Adding to resveratrol’s woes is the fact that some scientists have raised doubts about whether the results seen in studies of resveratrol and its experimental cousins are valid. For example, in 2010 in the Journal of Biological Chemistry, researchers from Pfizer Global Research and Development described experiments questioning whether the effect was a testing artifact or resveratrol and three other Sirtris compounds actually activated SIRT1. “Our present data are significant for the field as we provided strong evidence that neither the Sirtris series nor resveratrol are direct SIRT1 activators,” the team wrote.

Sinclair points to a follow-up study published in the same journal in October 2010 from Sirtris scientists that reached the exact opposite conclusion. So at Sirtris, the research continues undaunted. Last December, the company abandoned a study of one SIRT1 activator called SRT501, but testing of other activators is continuing in human trials. SRT501 was being tested in patients with multiple myeloma, some of whom developed kidney problems.

Targeting cell growth

Less controversial, but toting its own baggage, is the drug rapamycin. It has the advantage of already being on the market and having an almost undisputed record of lengthening life span in animals. The drug has long been prescribed to transplant patients because it helps guard against rejection. It has also been investigated in cancer treatment because it has the capacity to starve tumors of nutrients — and indeed, transplant patients taking rapamycin appear to have a lower cancer risk.

Rapamycin inhibits a series of reactions in a cell that begins with a protein called (in a practical bit of nomenclature) “target of rapamycin,” or TOR. The TOR chemical pathway is one of life’s fundamental processes; it exists in some form from yeast to mammals, where it is designated mTOR, and helps regulate cell growth, the production of ribosomes (cellular protein factories) and protein turnover. mTOR, in turn, activates a protein called S6K1.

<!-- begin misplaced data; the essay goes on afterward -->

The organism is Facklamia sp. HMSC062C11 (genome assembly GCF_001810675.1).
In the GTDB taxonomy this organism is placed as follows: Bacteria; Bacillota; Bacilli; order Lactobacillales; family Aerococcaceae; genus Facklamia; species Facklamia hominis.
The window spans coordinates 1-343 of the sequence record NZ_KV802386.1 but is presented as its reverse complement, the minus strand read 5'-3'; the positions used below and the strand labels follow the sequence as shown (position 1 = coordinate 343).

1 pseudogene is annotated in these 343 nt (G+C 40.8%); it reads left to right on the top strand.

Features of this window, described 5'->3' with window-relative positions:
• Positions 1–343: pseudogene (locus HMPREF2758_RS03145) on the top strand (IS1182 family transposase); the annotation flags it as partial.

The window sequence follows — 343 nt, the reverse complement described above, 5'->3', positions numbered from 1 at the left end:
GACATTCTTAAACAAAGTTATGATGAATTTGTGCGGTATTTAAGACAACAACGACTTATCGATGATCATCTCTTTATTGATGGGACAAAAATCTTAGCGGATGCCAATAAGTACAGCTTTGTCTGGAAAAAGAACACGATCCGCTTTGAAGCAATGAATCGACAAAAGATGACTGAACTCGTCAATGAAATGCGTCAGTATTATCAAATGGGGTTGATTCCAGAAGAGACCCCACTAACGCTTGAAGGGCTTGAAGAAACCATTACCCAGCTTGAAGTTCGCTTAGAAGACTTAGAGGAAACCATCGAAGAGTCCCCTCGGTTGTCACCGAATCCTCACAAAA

In 2009, a team led by British researchers reported in Science that mice with mutations that left them without any functional S6K1 lived longer. Just as significant, genes in the mice were switched off and on in patterns consistent with calorie restriction. A study in Nature in 2009 reported that rapamycin could extend life span in mice, even when the drug was given during older age. Last year, writing in Cell Metabolism, European researchers reported that rapamycin also extends the life span of flies, while another report in the American Journal of Pathology described an extension of life span in cancer-prone mice.

“As far as rapamycin goes, it works,” says Luigi Fontana, a physician and calorie restriction researcher at Washington University in St. Louis. “By giving rapamycin, you are telling the cells that there is not enough energy.” But rapamycin has its drawbacks. Most notably, the drug is given to transplant patients because it suppresses the immune system. This hasn’t been an issue in mice because the animals are housed in pathogen-free environments. “Human beings are not living in pathogen-free facilities,” Fontana says. “I would never take rapamycin.”